My Lords, the Bill effectively supersedes the Parliamentary Voting System and Constituencies Act 2011 and, as such, as I think the noble Lord, Lord Dobbs, is admitting, is an improvement, in that it does not force through an arbitrary reduction in the number of MPs to 600. There was no rationale whatsoever for the number 600, other than that advanced by the then Leader of the House, the noble Lord, Lord Strathclyde, that it was a big round number.
The Bill does, however, set the number 650 in legislation rather than allow the Boundary Commissions discretion to make recommendations that best deliver effective representation at constituency level. I welcome what the noble Lord, Lord Dobbs, said about strengthening the role of the Boundary Commissions, because it is very important that they are able to exercise proper judgment about what is effective representation at local level. I am not worried if there is some slight variation around the 650 level, provided that the commissions’ recommendations make sense at local level in terms of the communities that our Members of Parliament are expected to represent. The essence of parliamentary democracy is that a local community elects an individual to represent it in the other place. For that to make sense at local level, the community and the boundaries should make sense for that locality.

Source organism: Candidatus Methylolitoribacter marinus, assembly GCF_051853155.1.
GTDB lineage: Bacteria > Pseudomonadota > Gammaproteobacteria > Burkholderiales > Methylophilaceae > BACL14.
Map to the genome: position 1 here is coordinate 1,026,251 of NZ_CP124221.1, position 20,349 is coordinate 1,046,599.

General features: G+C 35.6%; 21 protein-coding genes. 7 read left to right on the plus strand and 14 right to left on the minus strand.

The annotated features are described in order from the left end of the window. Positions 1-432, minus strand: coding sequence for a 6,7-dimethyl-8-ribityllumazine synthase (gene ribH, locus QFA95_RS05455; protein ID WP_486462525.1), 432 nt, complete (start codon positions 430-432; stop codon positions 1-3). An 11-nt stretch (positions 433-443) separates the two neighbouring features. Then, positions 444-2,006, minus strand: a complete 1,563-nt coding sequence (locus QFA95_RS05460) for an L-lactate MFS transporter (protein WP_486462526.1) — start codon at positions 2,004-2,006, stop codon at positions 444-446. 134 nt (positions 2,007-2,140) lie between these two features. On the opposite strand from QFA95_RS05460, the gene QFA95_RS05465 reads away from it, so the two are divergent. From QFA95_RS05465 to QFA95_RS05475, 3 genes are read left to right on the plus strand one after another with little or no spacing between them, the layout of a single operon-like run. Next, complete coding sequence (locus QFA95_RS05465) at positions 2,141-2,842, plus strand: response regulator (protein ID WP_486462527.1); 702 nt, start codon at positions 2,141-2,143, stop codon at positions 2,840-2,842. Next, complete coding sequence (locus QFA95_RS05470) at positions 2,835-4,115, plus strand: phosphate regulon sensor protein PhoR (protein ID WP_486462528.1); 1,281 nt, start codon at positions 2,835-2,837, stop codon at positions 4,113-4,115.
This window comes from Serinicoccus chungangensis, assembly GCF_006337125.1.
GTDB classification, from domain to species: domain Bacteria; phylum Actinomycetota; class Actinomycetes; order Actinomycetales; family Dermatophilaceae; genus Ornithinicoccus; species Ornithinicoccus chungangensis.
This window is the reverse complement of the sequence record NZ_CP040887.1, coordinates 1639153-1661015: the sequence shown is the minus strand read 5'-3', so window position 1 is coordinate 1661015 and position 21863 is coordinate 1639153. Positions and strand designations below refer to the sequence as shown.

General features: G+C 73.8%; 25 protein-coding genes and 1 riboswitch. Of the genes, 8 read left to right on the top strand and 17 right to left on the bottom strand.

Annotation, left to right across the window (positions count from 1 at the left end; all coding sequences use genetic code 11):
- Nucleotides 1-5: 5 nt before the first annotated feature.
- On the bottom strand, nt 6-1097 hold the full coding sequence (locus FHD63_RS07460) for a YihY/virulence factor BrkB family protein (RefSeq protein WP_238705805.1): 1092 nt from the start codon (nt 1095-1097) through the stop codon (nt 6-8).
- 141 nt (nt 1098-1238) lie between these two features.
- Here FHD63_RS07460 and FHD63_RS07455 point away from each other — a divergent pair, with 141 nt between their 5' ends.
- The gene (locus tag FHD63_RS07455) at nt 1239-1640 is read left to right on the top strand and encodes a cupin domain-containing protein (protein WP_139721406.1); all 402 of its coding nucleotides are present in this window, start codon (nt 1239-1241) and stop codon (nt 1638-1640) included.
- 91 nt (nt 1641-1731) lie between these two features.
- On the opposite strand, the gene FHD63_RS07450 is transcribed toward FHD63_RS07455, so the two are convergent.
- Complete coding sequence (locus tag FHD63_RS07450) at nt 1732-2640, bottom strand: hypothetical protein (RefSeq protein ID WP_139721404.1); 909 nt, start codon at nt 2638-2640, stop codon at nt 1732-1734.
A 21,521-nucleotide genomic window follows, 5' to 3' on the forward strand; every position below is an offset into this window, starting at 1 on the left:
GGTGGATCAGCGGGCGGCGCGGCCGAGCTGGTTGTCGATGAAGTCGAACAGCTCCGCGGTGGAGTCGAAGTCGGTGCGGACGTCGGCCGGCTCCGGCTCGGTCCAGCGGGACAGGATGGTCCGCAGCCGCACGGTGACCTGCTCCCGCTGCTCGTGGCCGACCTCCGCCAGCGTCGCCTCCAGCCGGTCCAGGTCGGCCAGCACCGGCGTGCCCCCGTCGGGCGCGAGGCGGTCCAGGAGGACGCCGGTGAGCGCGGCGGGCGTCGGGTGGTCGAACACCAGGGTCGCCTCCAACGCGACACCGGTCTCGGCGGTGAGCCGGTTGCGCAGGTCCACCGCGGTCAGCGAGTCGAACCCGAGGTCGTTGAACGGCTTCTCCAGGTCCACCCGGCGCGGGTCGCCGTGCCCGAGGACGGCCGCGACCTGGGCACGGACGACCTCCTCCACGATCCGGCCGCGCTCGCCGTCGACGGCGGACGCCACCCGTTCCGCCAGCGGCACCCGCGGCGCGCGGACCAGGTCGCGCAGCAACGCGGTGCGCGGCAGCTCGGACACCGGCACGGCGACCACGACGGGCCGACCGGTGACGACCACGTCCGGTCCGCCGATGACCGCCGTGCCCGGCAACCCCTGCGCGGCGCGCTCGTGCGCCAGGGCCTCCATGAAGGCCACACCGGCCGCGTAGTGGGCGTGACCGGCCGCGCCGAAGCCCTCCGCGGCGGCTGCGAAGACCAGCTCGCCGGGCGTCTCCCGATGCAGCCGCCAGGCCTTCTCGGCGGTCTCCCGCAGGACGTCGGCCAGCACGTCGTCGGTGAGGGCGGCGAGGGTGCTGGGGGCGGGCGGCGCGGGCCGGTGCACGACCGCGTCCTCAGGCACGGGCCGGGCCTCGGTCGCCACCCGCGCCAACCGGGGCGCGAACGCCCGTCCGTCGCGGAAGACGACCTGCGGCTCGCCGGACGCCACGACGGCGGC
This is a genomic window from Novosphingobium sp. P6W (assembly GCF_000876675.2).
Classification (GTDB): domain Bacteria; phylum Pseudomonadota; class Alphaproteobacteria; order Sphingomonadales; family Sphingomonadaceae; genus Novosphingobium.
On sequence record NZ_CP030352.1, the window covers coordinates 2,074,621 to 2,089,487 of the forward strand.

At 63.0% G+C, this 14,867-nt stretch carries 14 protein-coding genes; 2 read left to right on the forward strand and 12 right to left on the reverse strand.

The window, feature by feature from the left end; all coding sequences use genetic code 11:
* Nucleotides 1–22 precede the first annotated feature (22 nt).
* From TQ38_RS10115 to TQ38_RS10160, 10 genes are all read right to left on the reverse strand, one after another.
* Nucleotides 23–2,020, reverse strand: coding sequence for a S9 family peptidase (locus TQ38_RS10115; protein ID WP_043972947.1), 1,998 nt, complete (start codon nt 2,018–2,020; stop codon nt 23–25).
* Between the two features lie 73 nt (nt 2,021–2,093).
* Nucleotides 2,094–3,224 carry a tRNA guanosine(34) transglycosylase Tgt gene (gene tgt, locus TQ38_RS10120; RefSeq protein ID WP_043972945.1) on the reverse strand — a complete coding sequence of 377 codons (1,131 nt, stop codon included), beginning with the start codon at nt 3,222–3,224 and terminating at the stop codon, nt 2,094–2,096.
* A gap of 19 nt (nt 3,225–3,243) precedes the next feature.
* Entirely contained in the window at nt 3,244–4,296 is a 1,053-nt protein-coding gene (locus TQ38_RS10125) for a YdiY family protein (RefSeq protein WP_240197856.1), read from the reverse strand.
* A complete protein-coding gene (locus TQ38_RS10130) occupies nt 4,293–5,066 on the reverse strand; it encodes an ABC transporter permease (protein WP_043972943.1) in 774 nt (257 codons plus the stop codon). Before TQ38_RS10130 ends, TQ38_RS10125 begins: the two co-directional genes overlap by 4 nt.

The task the Boundary Commissions are set should not be so circumscribed that the boundaries are meaningless and represent no more than lines on a map to deliver a spurious mathematical equality. One of the elements of the 2011 Act was the requirement that the commissions were not allowed to deviate from the electoral quota by more than 5%. This reduced the flexibility that had been previously available and made it more difficult to deliver constituencies that made sense in terms of the localities on the ground. What is more, the commissions are merely permitted to consider local authority boundaries. The consequence is that far more parliamentary constituencies will straddle local council areas, and that is unhelpful. MPs need to be able to represent their constituents, and it makes sense therefore that the boundaries reflect the communities on the ground. They must recognise natural features and physical divisions in the area. None of this is easy, but it does not make sense for the commissions’ hands to be unnecessarily tied, and that is why an absolute fixed limit is unhelpful and the possibility of a larger than 5% leeway should be permitted.
The other issue is how frequently boundaries should be redrawn. The Bill substitutes an eight-year cycle for a five-year one. Five years was always far too short. No sooner had one set of boundaries been promulgated than the commission would have to start work on changing them. This in itself would undermine an MP’s relationship with those she or he represents. It would cause endless uncertainty and be destabilising for the work of Parliament, because MPs would not just have to face the electorate at the end of each Parliament but would have to spend much of the time in between defending the boundaries in their area. Eight years is better than five, but 10 years would be better and would still avoid boundaries and constituency sizes becoming too outdated.